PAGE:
Solar Impulse ready to resume first round-the-world solar flight

Swiss pioneers Bertrand Piccard and André Borschberg are ready to resume their attempt to achieve the first ever round-the-world solar flight with Solar Impulse 2 (Si2). After replacing overheated batteries and running maintenance flights, the team is now re-entering ‘mission mode’.

On 3 July 2015, Si2 landed in Hawaii after a record breaking flight of five days and nights from Japan to Hawaii, accomplished by Borschberg. During this flight, the airplane suffered battery damage due to overheating which led to the aircraft being grounded through the winter months where daylight hours were short.

“As we experienced many times with Solar Impulse, obstacles often turn out to be opportunities for improvement,” explained Borschberg, CEO and co-founder of the project. “Ultimately, this time was used to recreate the strong mindset within the team to continue our adventure. It takes sometimes more time to build up the right spirit then to develop new technologies.”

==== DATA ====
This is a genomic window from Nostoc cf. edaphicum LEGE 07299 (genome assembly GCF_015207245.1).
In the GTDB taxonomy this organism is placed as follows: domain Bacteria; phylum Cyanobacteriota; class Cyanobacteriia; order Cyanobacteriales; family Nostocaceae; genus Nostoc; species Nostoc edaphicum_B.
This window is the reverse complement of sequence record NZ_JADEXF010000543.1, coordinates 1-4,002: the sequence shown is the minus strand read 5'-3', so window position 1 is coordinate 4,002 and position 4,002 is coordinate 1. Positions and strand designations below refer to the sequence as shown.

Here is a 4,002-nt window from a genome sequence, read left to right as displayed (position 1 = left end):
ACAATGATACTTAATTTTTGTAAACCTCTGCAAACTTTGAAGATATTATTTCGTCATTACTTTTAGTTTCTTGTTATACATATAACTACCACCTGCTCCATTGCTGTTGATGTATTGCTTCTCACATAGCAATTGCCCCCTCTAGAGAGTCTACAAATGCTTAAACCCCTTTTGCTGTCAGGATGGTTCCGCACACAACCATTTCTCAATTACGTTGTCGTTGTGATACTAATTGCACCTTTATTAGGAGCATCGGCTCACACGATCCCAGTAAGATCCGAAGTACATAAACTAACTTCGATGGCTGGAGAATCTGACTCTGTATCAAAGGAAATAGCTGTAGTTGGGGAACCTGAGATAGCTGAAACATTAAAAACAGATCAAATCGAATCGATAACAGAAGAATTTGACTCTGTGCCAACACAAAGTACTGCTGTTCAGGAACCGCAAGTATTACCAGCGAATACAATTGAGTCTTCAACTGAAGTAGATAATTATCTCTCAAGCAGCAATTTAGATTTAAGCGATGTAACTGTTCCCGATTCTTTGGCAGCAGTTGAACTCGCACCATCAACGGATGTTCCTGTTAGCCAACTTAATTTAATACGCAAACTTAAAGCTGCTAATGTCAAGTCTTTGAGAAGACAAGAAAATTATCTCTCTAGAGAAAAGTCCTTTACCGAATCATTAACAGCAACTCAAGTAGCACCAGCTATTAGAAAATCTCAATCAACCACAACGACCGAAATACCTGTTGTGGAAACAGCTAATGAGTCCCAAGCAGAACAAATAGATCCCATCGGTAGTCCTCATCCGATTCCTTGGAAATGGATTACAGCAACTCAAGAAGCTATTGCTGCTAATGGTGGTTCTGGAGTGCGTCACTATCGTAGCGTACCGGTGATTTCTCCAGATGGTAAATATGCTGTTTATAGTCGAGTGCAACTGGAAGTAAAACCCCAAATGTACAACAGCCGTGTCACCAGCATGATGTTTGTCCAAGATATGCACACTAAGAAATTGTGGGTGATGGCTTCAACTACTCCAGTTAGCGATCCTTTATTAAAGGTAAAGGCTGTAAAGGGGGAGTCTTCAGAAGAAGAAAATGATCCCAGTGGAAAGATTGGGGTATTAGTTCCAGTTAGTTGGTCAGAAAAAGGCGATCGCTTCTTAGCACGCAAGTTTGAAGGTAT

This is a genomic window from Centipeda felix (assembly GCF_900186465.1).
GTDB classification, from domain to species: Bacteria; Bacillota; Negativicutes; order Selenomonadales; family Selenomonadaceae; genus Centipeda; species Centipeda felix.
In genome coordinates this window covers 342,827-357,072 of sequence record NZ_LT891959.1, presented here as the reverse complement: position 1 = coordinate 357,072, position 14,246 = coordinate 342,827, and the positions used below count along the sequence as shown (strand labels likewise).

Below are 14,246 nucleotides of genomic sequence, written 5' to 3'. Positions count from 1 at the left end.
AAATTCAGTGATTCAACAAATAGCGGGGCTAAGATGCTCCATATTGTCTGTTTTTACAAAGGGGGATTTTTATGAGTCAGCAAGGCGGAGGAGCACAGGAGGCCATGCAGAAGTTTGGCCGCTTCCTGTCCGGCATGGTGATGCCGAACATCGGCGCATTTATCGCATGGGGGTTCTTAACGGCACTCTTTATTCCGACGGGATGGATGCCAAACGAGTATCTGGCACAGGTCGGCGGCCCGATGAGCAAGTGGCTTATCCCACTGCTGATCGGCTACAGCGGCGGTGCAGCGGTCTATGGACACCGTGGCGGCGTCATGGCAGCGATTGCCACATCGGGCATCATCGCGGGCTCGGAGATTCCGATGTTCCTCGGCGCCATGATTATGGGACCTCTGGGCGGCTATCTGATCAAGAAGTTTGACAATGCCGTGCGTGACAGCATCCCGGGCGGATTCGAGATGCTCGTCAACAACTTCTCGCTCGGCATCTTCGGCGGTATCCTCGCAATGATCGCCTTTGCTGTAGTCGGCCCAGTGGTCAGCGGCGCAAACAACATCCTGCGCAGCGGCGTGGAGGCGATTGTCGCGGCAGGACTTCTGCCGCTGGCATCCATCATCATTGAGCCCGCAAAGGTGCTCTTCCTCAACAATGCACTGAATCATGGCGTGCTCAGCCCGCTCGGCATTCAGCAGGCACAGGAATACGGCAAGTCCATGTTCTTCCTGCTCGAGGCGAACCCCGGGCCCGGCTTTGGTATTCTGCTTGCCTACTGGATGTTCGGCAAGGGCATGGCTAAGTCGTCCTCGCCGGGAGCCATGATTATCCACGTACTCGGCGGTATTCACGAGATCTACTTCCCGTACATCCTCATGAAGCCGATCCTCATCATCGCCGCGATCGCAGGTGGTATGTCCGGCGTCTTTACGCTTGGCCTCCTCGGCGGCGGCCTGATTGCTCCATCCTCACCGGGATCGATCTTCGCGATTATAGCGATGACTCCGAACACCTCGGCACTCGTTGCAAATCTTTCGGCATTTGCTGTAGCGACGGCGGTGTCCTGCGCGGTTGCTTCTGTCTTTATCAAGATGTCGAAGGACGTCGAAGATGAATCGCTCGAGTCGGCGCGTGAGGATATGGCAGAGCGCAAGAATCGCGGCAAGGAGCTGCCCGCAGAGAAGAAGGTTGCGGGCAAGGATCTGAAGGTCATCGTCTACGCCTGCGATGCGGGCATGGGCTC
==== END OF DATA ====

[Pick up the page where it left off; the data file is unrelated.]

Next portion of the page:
Between late February and mid-April 2016, Si2 accomplished a total of 13 flights. Maintenance flights, carried out by Si2’s test pilot, confirmed the good performance of the aircraft and proper functioning of the newly integrated cooling system, installed to safeguard the batteries from temperature-related glitches. They were followed by a series of training flights completed by both Piccard and Borschberg, including a high altitude flight.

“An airplane with perpetual flight endurance, without fuel, like Si2 is not only a first in the history of aviation, but also in the history of energy,” emphasised Piccard, initiator and chairman of the project. “The primary purpose of this adventure is to demonstrate that modern clean technologies can achieve the impossible and encourage everyone to use these same energy efficient solutions on the ground in their daily lives for mobility, construction, lighting, heating, cooling and more.”

When the weather is right, Si2 will resume its round-the-world endeavour and take off for the West coast of North America. The mission will then continue onward to New York, Europe or North Africa and Abu Dhabi where it started.